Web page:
Most of us remember that Valentine’s Day arrives on February 14. That’s an easy one. When we consider this annual occasion of love, affection, and romantic expression a few things come to mind. Hearts, for example. Everyone thinks of hearts. Cupid, perhaps. A dramatic vision of Cupid pulling back his bow to “strike” the next lucky couple with his arrows of true love. We might think of the color red, which seems to be so prevalent during the month of February. And probably the most common thought generated by the approach of Valentine’s Day is: “I need to remember to buy my sweetheart something special.” That’s one we definitely should not forget!
But that’s usually it when it comes to our knowledge of Valentine’s Day. We know what the holiday looks like. And whether we’re romantics at heart, aspiring romantics, or somewhere in-between, because it is important to most people, the occasion is highly celebrated. But there is a lot more to Valentine’s Day than you might expect, and there are some interesting, lesser-known facts about the holiday that might actually surprise you. In today’s post, we’re going to be looking at 5 of them. We hope you enjoy it!
We Don’t Know Who Valentine Really Was
Maybe you’ve heard that Valentine’s Day and the word valentine originated from a person who was given sainthood by the Catholic Church: Saint Valentine. However, according to the Catholic Encyclopedia, at least three different Saint Valentines are mentioned in association with February 14, all martyred in Rome around the time of the 2nd Century.
So, which one was the real Saint Valentine? And how did all the associations with love and romance come into being? There are many circulated stories that try to answer those questions. Particularly regarding which Saint Valentine was THE Saint Valentine. But concerning his connection to love and romance, that is no doubt a result of a poem that wasn’t written until the 14th century.
English poet Geoffrey Chaucer, most famous for “The Canterbury Tales” he would write later, penned a poem around the 1370s or 1380s called “Parliament of Fowls,” linking “Saint Valentine’s Day” with romance. This would later inspire people to write poems to those they loved. These poems became known as “valentines,” and the rest is history.
Maybe Love Is Not Priceless After All
Of course, no one can put a price tag on love. The value of such a thing cannot be quantified. But when it comes to Valentine’s Day gift giving, Americans are very generous. In fact, according to the National Retail Federation, we spent nearly $21.8B on Valentine’s Day gifts in 20211, and the numbers for 2022 will probably be even bigger.
This makes perfect sense because Valentine’s Day has expanded over the years. It has evolved into a holiday of love inclusive for all. Though its origins were romantic in nature, February 14 provides an opportunity for family members and friends to celebrate their important relationships as well. In fact, there’s even one special bond you might not have considered…
Pets Get Lots of Love on February 14 Too
Our furry friends need Valentine’s Day love as well! Did you know that the $21.8B spent on Valentine’s Day last year also included our beloved pets in the final numbers? It’s true. But that doesn’t mean the holiday has just gone to the dogs. Cats, rabbits, guinea pigs, reptiles, amphibians, fish, and even domestic pigs all have the opportunity to partake of the Valentine’s Day bounty, thanks to their loving owners. Everything from cute apparel and new housing, to toys, treats, and pet spa sessions. Have you picked out a valentine for your precious pet yet?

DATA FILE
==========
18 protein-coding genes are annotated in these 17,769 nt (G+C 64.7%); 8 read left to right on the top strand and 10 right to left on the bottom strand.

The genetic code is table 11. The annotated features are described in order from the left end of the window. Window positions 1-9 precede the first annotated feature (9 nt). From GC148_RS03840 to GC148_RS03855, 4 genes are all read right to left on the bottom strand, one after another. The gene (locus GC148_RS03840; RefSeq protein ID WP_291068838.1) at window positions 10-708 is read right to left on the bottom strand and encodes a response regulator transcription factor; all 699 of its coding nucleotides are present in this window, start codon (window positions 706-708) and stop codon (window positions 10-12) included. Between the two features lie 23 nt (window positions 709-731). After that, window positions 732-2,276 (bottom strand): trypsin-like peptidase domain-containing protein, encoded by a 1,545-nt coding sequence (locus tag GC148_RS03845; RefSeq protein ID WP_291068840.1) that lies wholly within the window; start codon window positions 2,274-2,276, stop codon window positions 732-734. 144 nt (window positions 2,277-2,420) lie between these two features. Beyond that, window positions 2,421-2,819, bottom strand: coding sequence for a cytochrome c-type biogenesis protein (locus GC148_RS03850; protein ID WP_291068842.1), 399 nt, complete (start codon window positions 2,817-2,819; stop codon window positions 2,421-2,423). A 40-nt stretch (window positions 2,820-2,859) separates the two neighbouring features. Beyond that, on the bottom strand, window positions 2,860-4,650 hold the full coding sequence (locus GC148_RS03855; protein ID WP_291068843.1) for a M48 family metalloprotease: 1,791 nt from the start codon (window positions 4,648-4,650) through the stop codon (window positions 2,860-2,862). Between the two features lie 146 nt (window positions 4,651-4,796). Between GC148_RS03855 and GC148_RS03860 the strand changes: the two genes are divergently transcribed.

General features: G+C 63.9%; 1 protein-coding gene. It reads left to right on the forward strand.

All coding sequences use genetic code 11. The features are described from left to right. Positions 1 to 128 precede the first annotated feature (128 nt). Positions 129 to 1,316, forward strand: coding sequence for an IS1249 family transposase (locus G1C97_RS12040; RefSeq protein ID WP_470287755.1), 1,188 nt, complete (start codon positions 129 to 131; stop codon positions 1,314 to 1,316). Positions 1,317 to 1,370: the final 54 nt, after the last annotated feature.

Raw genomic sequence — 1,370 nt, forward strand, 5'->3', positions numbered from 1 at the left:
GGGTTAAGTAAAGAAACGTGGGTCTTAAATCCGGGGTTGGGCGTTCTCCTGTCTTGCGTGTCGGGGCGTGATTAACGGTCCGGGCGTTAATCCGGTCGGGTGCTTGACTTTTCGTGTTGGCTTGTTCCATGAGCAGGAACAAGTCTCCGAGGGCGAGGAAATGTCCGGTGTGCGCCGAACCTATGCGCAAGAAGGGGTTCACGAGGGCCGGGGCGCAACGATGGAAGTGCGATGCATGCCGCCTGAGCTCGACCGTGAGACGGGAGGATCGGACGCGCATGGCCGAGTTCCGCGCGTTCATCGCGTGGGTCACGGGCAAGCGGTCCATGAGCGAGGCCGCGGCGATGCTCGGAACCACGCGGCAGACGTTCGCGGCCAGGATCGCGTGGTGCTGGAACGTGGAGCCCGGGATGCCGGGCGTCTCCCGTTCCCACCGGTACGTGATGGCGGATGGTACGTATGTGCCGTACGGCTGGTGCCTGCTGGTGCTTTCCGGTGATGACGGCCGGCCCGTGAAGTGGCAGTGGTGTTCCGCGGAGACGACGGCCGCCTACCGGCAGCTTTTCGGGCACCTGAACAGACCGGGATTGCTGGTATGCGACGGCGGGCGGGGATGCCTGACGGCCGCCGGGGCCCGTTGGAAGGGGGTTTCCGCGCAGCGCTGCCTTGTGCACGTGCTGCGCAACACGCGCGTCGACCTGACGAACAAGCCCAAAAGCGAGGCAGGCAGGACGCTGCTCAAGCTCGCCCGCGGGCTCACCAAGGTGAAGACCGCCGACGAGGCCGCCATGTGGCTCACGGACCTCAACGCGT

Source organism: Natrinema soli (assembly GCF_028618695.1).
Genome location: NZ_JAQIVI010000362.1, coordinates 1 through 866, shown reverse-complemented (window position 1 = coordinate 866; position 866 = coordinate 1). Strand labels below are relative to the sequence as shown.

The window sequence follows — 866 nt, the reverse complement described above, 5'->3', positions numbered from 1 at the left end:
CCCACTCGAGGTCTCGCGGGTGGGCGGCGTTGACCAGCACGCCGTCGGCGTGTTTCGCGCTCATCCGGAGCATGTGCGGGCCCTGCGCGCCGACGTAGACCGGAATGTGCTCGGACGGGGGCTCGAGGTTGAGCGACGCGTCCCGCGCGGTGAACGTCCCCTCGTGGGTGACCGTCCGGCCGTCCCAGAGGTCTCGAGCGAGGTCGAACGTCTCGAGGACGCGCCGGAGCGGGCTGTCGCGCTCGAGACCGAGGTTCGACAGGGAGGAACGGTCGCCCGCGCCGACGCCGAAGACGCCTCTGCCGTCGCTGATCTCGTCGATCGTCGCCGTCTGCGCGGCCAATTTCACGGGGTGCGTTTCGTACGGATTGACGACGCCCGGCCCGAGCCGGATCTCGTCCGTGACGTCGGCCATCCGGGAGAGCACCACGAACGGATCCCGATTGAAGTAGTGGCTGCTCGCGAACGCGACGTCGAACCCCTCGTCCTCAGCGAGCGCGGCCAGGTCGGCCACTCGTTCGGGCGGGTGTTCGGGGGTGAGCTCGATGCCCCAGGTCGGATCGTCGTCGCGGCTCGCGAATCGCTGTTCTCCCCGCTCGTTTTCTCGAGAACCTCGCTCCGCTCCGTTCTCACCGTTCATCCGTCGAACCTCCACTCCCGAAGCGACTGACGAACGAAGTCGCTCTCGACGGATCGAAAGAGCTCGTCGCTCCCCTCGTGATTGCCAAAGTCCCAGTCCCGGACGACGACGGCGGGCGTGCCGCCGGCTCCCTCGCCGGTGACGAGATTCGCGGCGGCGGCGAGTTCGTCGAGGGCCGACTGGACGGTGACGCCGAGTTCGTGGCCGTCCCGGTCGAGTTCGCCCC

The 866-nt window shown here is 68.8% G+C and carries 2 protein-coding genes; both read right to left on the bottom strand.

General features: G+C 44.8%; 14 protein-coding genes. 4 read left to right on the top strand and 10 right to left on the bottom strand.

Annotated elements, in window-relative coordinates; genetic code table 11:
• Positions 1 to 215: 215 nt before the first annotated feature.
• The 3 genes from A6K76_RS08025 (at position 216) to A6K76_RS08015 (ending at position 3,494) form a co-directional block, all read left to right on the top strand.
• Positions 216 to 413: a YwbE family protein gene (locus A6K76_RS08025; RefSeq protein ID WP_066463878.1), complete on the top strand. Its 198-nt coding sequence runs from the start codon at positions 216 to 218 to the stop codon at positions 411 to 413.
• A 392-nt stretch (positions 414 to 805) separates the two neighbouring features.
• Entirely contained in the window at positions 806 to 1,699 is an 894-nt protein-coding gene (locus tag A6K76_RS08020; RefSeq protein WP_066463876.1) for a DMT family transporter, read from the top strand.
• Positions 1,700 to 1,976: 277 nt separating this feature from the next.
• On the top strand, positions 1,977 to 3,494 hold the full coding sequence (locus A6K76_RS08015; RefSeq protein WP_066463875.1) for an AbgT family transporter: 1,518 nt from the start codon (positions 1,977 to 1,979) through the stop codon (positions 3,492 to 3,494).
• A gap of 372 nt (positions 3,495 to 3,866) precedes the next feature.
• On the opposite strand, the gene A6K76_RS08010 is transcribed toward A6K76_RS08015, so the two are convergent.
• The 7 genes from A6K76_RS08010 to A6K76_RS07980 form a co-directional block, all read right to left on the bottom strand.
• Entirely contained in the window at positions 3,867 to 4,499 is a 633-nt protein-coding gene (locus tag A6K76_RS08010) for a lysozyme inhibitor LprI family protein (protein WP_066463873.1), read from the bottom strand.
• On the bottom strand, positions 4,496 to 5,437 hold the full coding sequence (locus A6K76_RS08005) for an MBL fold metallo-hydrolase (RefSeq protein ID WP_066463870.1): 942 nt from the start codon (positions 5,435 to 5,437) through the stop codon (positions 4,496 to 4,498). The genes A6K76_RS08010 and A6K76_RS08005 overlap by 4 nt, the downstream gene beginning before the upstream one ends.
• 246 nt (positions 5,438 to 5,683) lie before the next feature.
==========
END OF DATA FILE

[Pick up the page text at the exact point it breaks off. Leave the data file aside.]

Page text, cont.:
The Heart Wasn’t Always a Romantic Symbol
Greek philosophers like Plato and Aristotle argued passionately that the heart was the source of our strongest emotions. Emotions like love, for example. But if you’ve seen an anatomically heart, you know that its shape looks nothing like the heart symbol associated with Valentine’s Day. So how did that all come about?
It is suspected that the artists were responsible once again. Just like the associations of love and Saint Valentine was born out of poetry. The popular shape of the heart – as we know it today – probably came from creative inspiration in various paintings, illustrations, and literature around the time of the 14th Century. The shape began to show up in these works of art and essentially “went viral” during a time long before social media. As a result, the symbol and its associations were permanently fixed into our history.
Valentine’s Day Is a Popular Occasion to Tie the Knot
Maybe you knew that one already. But did you also know there are many romantic-sounding cities and towns across the United States? Some of these sound like they would make ideal wedding destinations. What do you think?
Loving, New Mexico
Loves Park, Illinois
Of course, if you wanted to make it an international wedding, there’s always Paris, France. Was there something that really surprised you? One thing that stood out more than anything else? It’s always nice to have a little fun with holidays like Valentine’s Day, digging into the history a bit. But if you are still shopping for Cupid’s big day, consider The Bradford Exchange. We are a wonderful place to find original gifts to share your love on February 14 (and every other day of the year).5 Valentine's Day Facts That Will Surprise You by The Bradford Exchange